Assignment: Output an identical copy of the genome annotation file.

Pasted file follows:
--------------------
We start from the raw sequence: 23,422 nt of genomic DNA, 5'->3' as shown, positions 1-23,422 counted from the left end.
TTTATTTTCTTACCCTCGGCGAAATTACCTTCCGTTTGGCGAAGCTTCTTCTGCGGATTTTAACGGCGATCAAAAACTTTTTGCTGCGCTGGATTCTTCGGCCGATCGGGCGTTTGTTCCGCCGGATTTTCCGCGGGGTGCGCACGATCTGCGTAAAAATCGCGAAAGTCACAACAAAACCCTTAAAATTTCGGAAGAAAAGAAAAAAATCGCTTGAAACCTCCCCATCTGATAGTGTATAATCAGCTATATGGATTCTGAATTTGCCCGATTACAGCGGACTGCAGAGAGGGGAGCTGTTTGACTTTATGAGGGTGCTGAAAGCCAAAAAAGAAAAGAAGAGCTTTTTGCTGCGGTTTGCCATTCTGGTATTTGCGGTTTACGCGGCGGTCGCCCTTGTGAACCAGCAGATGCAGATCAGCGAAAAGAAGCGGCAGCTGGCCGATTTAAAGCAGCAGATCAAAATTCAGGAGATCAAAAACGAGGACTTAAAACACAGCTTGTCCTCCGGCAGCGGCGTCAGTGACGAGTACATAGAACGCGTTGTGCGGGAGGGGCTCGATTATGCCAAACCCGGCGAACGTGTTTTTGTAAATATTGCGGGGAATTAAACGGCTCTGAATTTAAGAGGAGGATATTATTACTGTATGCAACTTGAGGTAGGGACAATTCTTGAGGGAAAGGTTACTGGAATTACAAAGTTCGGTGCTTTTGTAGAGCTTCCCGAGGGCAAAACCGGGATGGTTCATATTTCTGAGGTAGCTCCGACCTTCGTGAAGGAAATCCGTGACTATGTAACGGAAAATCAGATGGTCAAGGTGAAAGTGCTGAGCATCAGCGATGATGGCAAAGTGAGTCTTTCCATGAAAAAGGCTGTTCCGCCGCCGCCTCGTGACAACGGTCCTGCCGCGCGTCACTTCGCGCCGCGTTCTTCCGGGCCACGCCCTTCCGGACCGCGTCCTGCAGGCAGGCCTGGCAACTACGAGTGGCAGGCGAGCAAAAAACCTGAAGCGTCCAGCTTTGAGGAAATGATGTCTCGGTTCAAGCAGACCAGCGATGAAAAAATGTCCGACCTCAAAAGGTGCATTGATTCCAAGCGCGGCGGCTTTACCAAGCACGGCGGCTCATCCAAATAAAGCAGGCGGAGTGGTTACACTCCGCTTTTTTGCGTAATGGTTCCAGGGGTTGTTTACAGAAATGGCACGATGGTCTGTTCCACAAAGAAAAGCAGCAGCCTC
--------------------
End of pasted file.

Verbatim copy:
We start from the raw sequence: 23,422 nt of genomic DNA, 5'->3' as shown, positions 1-23,422 counted from the left end.
TTTATTTTCTTACCCTCGGCGAAATTACCTTCCGTTTGGCGAAGCTTCTTCTGCGGATTTTAACGGCGATCAAAAACTTTTTGCTGCGCTGGATTCTTCGGCCGATCGGGCGTTTGTTCCGCCGGATTTTCCGCGGGGTGCGCACGATCTGCGTAAAAATCGCGAAAGTCACAACAAAACCCTTAAAATTTCGGAAGAAAAGAAAAAAATCGCTTGAAACCTCCCCATCTGATAGTGTATAATCAGCTATATGGATTCTGAATTTGCCCGATTACAGCGGACTGCAGAGAGGGGAGCTGTTTGACTTTATGAGGGTGCTGAAAGCCAAAAAAGAAAAGAAGAGCTTTTTGCTGCGGTTTGCCATTCTGGTATTTGCGGTTTACGCGGCGGTCGCCCTTGTGAACCAGCAGATGCAGATCAGCGAAAAGAAGCGGCAGCTGGCCGATTTAAAGCAGCAGATCAAAATTCAGGAGATCAAAAACGAGGACTTAAAACACAGCTTGTCCTCCGGCAGCGGCGTCAGTGACGAGTACATAGAACGCGTTGTGCGGGAGGGGCTCGATTATGCCAAACCCGGCGAACGTGTTTTTGTAAATATTGCGGGGAATTAAACGGCTCTGAATTTAAGAGGAGGATATTATTACTGTATGCAACTTGAGGTAGGGACAATTCTTGAGGGAAAGGTTACTGGAATTACAAAGTTCGGTGCTTTTGTAGAGCTTCCCGAGGGCAAAACCGGGATGGTTCATATTTCTGAGGTAGCTCCGACCTTCGTGAAGGAAATCCGTGACTATGTAACGGAAAATCAGATGGTCAAGGTGAAAGTGCTGAGCATCAGCGATGATGGCAAAGTGAGTCTTTCCATGAAAAAGGCTGTTCCGCCGCCGCCTCGTGACAACGGTCCTGCCGCGCGTCACTTCGCGCCGCGTTCTTCCGGGCCACGCCCTTCCGGACCGCGTCCTGCAGGCAGGCCTGGCAACTACGAGTGGCAGGCGAGCAAAAAACCTGAAGCGTCCAGCTTTGAGGAAATGATGTCTCGGTTCAAGCAGACCAGCGATGAAAAAATGTCCGACCTCAAAAGGTGCATTGATTCCAAGCGCGGCGGCTTTACCAAGCACGGCGGCTCATCCAAATAAAGCAGGCGGAGTGGTTACACTCCGCTTTTTTGCGTAATGGTTCCAGGGGTTGTTTACAGAAATGGCACGATGGTCTGTTCCACAAAGAAAAGCAGCAGCCTC